Understanding how the Tongan idea of fakalakalaka relates to the Western idea of sustainable design when building houses in Tonga

Ilaui Talei, Charmaine (2014) Understanding how the Tongan idea of fakalakalaka relates to the Western idea of sustainable design when building houses in Tonga. The Journal of Pacific Studies, 34 2: 37-51.

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Name Description MIMEType Size Downloads
Author Ilaui Talei, Charmaine
Title Understanding how the Tongan idea of fakalakalaka relates to the Western idea of sustainable design when building houses in Tonga
Formatted title
Understanding how the Tongan idea of fakalakalaka relates to the Western idea of sustainable design when building houses in Tonga
Journal name The Journal of Pacific Studies
ISSN 1011-3029
Publication date 2014-01-01
Sub-type Article (original research)
Volume 34
Issue 2
Start page 37
End page 51
Total pages 15
Place of publication Suva, Fiji
Publisher University of the South Pacific, Faculty of Business and Economics
Collection year 2015
Language eng
Formatted abstract
Fakalakalaka is a term often used by Tongan people to describe how they have moved forward or ‘how to do development’ (Horan, 2002, p. 216; Thaman, 2002, p. 234). As an under researched concept, fakalakalaka is mentioned briefly in literature regarding Tongan development studies, education, and social anthropology. To date, it is the ethnographic work of Ruth Faleolo, an educator and researcher in development studies and education, who established an in-depth analysis of this concept (2012; nee ‘Ilaiu, 1997). This paper particularly builds upon Faleolo’s anaylsis, and significantly presents an ethnographic dimension of fakalakalaka as it relates to architecture, house building and building materials.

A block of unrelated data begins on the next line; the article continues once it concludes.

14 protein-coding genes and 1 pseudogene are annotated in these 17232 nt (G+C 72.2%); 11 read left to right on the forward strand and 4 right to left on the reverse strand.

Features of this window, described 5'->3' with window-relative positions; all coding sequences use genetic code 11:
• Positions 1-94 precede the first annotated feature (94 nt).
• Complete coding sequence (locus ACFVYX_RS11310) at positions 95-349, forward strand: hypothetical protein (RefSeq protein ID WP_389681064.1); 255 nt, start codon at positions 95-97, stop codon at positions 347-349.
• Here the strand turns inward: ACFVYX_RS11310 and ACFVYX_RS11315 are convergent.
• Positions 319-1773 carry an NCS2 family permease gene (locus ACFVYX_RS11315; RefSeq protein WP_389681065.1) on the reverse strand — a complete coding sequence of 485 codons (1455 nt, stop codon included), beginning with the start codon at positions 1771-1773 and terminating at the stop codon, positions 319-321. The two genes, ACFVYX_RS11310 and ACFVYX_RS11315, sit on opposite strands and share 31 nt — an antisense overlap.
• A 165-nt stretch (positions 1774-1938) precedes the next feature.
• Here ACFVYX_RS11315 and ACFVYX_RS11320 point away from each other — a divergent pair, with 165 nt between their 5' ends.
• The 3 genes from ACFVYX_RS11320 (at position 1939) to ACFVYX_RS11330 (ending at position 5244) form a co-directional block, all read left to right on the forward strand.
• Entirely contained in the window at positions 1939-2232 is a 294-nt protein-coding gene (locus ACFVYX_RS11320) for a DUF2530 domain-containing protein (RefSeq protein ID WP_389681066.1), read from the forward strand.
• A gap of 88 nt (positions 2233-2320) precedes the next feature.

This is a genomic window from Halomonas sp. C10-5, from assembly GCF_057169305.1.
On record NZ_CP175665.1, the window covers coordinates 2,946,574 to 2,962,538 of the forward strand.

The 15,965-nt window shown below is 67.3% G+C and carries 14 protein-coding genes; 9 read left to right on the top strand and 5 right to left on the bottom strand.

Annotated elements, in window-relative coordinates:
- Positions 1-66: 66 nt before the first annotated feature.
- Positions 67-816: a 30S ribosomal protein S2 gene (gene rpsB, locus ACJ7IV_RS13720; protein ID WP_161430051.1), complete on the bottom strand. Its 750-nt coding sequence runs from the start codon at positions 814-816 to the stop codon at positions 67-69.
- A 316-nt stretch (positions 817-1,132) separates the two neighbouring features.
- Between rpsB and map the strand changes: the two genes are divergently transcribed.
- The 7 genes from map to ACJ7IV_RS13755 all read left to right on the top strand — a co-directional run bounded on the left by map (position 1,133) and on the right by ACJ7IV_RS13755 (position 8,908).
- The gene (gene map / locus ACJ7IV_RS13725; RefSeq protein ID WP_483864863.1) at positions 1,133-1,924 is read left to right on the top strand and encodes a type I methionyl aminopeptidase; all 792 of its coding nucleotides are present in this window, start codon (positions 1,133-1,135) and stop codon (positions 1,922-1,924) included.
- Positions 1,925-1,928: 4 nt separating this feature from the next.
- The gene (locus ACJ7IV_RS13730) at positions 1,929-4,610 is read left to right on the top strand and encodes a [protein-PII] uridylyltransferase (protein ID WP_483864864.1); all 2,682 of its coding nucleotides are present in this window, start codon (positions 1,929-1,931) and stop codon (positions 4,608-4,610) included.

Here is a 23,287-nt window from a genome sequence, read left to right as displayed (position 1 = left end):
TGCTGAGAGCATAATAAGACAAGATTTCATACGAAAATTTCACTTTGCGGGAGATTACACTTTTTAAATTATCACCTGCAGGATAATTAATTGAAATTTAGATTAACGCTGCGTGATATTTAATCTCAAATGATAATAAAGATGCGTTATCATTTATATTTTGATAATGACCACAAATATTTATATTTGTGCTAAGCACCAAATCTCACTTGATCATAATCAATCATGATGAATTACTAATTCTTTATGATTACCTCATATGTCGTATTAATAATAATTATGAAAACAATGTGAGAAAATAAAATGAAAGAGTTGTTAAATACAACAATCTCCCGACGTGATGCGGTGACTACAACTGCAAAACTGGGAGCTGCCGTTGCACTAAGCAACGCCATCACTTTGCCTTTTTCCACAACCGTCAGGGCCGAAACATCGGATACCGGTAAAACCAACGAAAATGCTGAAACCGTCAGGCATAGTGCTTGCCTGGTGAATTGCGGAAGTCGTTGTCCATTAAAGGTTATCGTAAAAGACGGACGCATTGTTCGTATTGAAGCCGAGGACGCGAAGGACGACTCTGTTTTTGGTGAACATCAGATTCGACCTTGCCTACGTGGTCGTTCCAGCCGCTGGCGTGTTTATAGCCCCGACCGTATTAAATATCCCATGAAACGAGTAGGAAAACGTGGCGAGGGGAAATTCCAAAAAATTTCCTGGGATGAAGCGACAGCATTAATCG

Through participant research, fieldwork observation with photography and drawings, the paper discusses recent findings from a remote and urban Tongan village. Three intangible and five more  tangible senses of fakalakalaka as applied to building houses in Tonga are presented. Moreover, this paper begins to examine how this Tongan concept of fakalakalaka in house building compares to Western ideas about sustainable design and the juxtaposition raises questions as to whether the Tongan impetuses of fakalakalaka are compatible with Western notions of sustainable development. Fakalakalaka is certainly a momentum to be reckoned with, however as this paper shows, an understanding of fakalakalaka is imperative and learning how to guide it towards a more sustainable form of development would be most progressive.
Keyword Tonga
Development
Built environment
Architecture
House building
Sustainable design and building materials
Q-Index Code C1
Q-Index Status Confirmed Code
Institutional Status UQ

Document type: Journal Article
Sub-type: Article (original research)
Collections: Official 2015 Collection
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Created: Thu, 12 Mar 2015, 19:26:48 EST by Mrs Erin Lewis on behalf of School of Architecture